OK, sorry for the awful pun. But for years I had never seen the docking mechanism between the Apollo Command Module and Lunar Module. Now, thanks to my friends at the Kansas Cosmosphere, I know what it looks like! To the left is the CM, to the right, the LM. As with most things Apollo it's not simple, but it got the job done, and with only the rare hitch. One exception was during the flight of Apollo 14, when it took six tries to dock with the LM still nestled in the SIVB stage. Stu Roosa, CM pilot, made increasingly aggressive docking attempts, but the latches would not lock. He also had to be cognizant of how delicate the LM was- the machine was lightly constructed, and too much thrust during docking could crush the ascent stage like a discarded Coke can. Fortunately for all. on the sixth try the latches fired, and the two spacecraft were off to the moon.

Thursday, August 6, 2009


I've drawn, at random of course, a winner for my first book giveaway. Chris Smith, steadfast follower of this blog, will receive her book in the mail in a couple of weeks. with a personalized author-graph.

If you're looking at this, and aren't a blog follower, you're missing an opportunity to win a free book! Don't be silly! Click to follow now, there to the right----->

Monday, August 3, 2009


"Oops. You gotta uninvite the president... he might give the boys germs!" How's that for a PR nightmare? At the last moment, President Nixon had his Apollo 11 astronaut dinner canned because of concerns about germs. There was a bit of pressure- ok, outright condemnation- on NASA for the decision, especially at Dr. Chuck Berry, MD, who had made the call. Here, for the record, is the American Medical Association's response. They backed their man!

Currently writing sample chapters for a new Mars book. It will be exciting if it's commissioned. More as it occurs!

Friday, July 31, 2009


Ever wonder what those little rockets that move spacecraft around look like? Here's a pic of the RCS, or Reaction Control System, from Apollo (this one on the Apollo Service Module). The RCS system can propel the craft in a fore-and-aft direction, side-to-side, spin, or turn. In a pinch, it can also be used to deorbit with sufficient fuel. Each thruster had about 100 pounds of thrust, and was fueled by a mixture of nitrogen tetroxide and hydrazine. These two chemicals mixed in a hypergolic reaction, that is, they combusted without an ignition source. In fact, great care had to be taken when dealing with the hydrazine, as workers in the Grumman plant in New York discovered one winter. They were working with the volatile chemical, spilled some onto an early show, and watched it burst into massive, incendiary flame.

The RCS quad seen here is located in the Service Module exhibit at the Kansas Cosmosphere.

Monday, July 27, 2009


It's name was DSKY (Display/Keyboard). It was the interface for the Apollo Guidance Computer, the little wizard that guided the Apollo spacecraft from the Earth to the moon, down to its surface, back to the CM and home. Developed by Raytheon and MIT in the 1960's, it was the digital marvel of its time. It was the first use of integrated circuits, and blazed along at 2 MHz. This Block I model had between 12 and 24k, with later models running 32k.

If your toaster has a digital timer, it probably has more memory... but not a fraction of the genius!

Display courtesy of the Kansas Cosmosphere.

Sunday, July 26, 2009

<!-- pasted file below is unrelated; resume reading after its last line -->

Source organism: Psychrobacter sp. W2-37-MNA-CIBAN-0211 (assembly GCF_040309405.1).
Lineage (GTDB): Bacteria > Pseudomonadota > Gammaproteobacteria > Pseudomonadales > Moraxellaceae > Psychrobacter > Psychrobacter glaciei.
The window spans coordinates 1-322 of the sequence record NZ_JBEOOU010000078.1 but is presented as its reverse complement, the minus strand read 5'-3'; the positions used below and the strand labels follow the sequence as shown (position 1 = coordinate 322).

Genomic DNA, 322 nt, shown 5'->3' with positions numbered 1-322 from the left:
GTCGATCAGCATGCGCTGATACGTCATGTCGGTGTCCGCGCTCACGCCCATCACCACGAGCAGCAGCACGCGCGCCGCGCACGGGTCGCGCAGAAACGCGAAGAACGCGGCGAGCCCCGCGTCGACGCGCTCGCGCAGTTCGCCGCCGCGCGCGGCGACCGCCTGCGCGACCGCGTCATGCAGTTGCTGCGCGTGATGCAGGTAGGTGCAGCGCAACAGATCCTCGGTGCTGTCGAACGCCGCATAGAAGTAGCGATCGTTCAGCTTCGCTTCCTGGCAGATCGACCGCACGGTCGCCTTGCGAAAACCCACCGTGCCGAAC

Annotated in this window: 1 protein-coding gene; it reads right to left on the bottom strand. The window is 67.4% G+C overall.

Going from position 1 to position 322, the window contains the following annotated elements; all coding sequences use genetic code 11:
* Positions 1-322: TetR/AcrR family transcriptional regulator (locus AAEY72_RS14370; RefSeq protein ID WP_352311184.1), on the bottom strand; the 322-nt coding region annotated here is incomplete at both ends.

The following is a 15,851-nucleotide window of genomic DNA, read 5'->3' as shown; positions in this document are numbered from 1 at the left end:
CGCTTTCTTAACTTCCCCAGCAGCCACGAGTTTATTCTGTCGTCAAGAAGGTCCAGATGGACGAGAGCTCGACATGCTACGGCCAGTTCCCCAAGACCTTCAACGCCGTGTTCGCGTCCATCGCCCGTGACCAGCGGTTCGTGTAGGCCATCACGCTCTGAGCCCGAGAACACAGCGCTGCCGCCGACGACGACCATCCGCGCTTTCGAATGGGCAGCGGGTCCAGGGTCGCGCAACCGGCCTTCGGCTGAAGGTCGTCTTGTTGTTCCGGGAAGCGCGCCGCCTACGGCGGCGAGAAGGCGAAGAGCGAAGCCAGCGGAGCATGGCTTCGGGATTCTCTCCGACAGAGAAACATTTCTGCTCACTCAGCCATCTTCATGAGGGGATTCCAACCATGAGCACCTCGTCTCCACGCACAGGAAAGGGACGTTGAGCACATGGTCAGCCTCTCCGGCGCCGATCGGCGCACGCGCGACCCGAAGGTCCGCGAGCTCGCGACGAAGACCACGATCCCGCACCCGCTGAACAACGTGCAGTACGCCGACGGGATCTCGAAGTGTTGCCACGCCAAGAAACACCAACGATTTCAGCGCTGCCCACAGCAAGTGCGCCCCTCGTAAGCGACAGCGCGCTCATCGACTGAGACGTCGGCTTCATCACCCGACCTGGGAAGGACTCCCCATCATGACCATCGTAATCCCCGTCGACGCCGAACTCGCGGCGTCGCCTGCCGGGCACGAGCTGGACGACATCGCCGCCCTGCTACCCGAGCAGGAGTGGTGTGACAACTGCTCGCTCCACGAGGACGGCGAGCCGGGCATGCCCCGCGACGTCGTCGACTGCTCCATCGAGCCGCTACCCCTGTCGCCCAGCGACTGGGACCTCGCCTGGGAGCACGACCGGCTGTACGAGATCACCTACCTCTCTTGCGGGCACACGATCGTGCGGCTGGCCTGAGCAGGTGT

Well, not quite. For years science authors (including myself) have searched for a way to express the fragility of the Lunar Module. And make no mistake, it IS fragile. But some of the characterizations may be a bit over the top... it is not as thin as a soda can (somewhere between that and a Toyota fender, though). It is not quite an "aluminum balloon" (though it did flex when "inflated"). And, although it may have been possible, there is no obvious record of a dropped screwdriver puncturing the hull.

As can be seen in this image, Grumman's LM was a compound hull, with an inner layer, perpendicular strengthening ribs, and (not seen here) an outer layer. If one presses against it, it is quite strong. In fact, perhaps more than a worry of puncture was the concern with docking. In Apollo 14, it took almost two hours of repeated, and increasingly aggressive, docking attempts to mate the Command Module with the LM., and there was great concern that if the CM came in too fast it would crush the eggshell delicate (there's another one of those metaphors again!) hull of the LM.

A lazy Sunday here today, prepping samples for a new book. Fun work, but the 95 degree heat is making me wish I was UP there instead or writing about it...

Saturday, July 25, 2009


At first blush they might look like camping implements... but you'd be off by a few tens of thousands of dollars. This is the tool suite for rock and soil collection on the moon. Developed to be lightweight, efficient and strong, these geology instruments were critical to the success of the Apollo landings, more so as each mission plan developed. By Apollo 17, the rock hammer in particular had gotten a workout as never before, as Harrison Schmitt, assisted by a percussive Gene Cernan, gathered more samples with better documentation than any prior mission.

From top: soil digging and trenching shovel, alloy rock hammer, and short-handle scoop. All tools courtesy of the Kansas Cosmosphere.


Welcome to the Missions to the Moon book blog. This is a place to re-live the heady days of the Apollo and Soyuz lunar programs- perhaps the crowning achievements of the 20th Century. Many blog entries will include a new downloadable image or artifact from the space age- items rarely seen and not available in print. It's all in the spirit of my newest book, Missions to the Moon- to remember the great adventure of the Golden Age of space exploration, and ponder what wonders await us in space.

For more info on the author, go to